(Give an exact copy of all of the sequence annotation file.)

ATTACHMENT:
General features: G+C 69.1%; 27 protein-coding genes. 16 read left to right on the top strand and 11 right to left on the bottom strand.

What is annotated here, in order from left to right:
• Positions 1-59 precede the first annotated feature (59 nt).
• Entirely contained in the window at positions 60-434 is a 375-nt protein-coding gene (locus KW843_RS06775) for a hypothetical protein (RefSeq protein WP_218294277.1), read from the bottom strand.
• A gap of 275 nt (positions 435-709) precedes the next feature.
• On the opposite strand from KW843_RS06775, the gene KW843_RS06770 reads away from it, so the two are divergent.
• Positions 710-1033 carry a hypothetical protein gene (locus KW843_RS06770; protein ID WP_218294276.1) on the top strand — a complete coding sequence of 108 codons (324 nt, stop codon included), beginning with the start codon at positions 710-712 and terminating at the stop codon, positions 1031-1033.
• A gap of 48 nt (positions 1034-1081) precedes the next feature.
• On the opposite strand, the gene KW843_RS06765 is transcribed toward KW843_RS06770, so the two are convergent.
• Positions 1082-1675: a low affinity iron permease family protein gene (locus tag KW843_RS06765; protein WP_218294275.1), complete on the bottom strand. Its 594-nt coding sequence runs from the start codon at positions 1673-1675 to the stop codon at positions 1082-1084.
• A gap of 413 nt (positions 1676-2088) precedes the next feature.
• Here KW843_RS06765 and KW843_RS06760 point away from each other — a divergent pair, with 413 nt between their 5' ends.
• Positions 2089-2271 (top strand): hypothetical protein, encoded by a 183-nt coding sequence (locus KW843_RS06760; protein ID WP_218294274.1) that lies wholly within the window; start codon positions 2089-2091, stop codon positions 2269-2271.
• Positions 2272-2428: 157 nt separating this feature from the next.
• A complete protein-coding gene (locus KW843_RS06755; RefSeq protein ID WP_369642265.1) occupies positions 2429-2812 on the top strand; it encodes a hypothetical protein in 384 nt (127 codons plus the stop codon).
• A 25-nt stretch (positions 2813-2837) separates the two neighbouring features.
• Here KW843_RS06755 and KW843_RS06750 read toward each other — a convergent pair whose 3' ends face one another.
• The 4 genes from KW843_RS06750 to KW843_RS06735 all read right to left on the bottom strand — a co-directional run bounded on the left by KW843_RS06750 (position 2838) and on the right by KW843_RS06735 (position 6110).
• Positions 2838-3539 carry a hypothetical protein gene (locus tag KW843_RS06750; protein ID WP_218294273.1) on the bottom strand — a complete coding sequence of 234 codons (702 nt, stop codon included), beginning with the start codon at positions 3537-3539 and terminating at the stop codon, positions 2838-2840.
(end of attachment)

General features: G+C 69.1%; 27 protein-coding genes. 16 read left to right on the top strand and 11 right to left on the bottom strand.

What is annotated here, in order from left to right:
• Positions 1-59 precede the first annotated feature (59 nt).
• Entirely contained in the window at positions 60-434 is a 375-nt protein-coding gene (locus KW843_RS06775) for a hypothetical protein (RefSeq protein WP_218294277.1), read from the bottom strand.
• A gap of 275 nt (positions 435-709) precedes the next feature.
• On the opposite strand from KW843_RS06775, the gene KW843_RS06770 reads away from it, so the two are divergent.
• Positions 710-1033 carry a hypothetical protein gene (locus KW843_RS06770; protein ID WP_218294276.1) on the top strand — a complete coding sequence of 108 codons (324 nt, stop codon included), beginning with the start codon at positions 710-712 and terminating at the stop codon, positions 1031-1033.
• A gap of 48 nt (positions 1034-1081) precedes the next feature.
• On the opposite strand, the gene KW843_RS06765 is transcribed toward KW843_RS06770, so the two are convergent.
• Positions 1082-1675: a low affinity iron permease family protein gene (locus tag KW843_RS06765; protein WP_218294275.1), complete on the bottom strand. Its 594-nt coding sequence runs from the start codon at positions 1673-1675 to the stop codon at positions 1082-1084.
• A gap of 413 nt (positions 1676-2088) precedes the next feature.
• Here KW843_RS06765 and KW843_RS06760 point away from each other — a divergent pair, with 413 nt between their 5' ends.
• Positions 2089-2271 (top strand): hypothetical protein, encoded by a 183-nt coding sequence (locus KW843_RS06760; protein ID WP_218294274.1) that lies wholly within the window; start codon positions 2089-2091, stop codon positions 2269-2271.
• Positions 2272-2428: 157 nt separating this feature from the next.
• A complete protein-coding gene (locus KW843_RS06755; RefSeq protein ID WP_369642265.1) occupies positions 2429-2812 on the top strand; it encodes a hypothetical protein in 384 nt (127 codons plus the stop codon).
• A 25-nt stretch (positions 2813-2837) separates the two neighbouring features.
• Here KW843_RS06755 and KW843_RS06750 read toward each other — a convergent pair whose 3' ends face one another.
• The 4 genes from KW843_RS06750 to KW843_RS06735 all read right to left on the bottom strand — a co-directional run bounded on the left by KW843_RS06750 (position 2838) and on the right by KW843_RS06735 (position 6110).
• Positions 2838-3539 carry a hypothetical protein gene (locus tag KW843_RS06750; protein ID WP_218294273.1) on the bottom strand — a complete coding sequence of 234 codons (702 nt, stop codon included), beginning with the start codon at positions 3537-3539 and terminating at the stop codon, positions 2838-2840.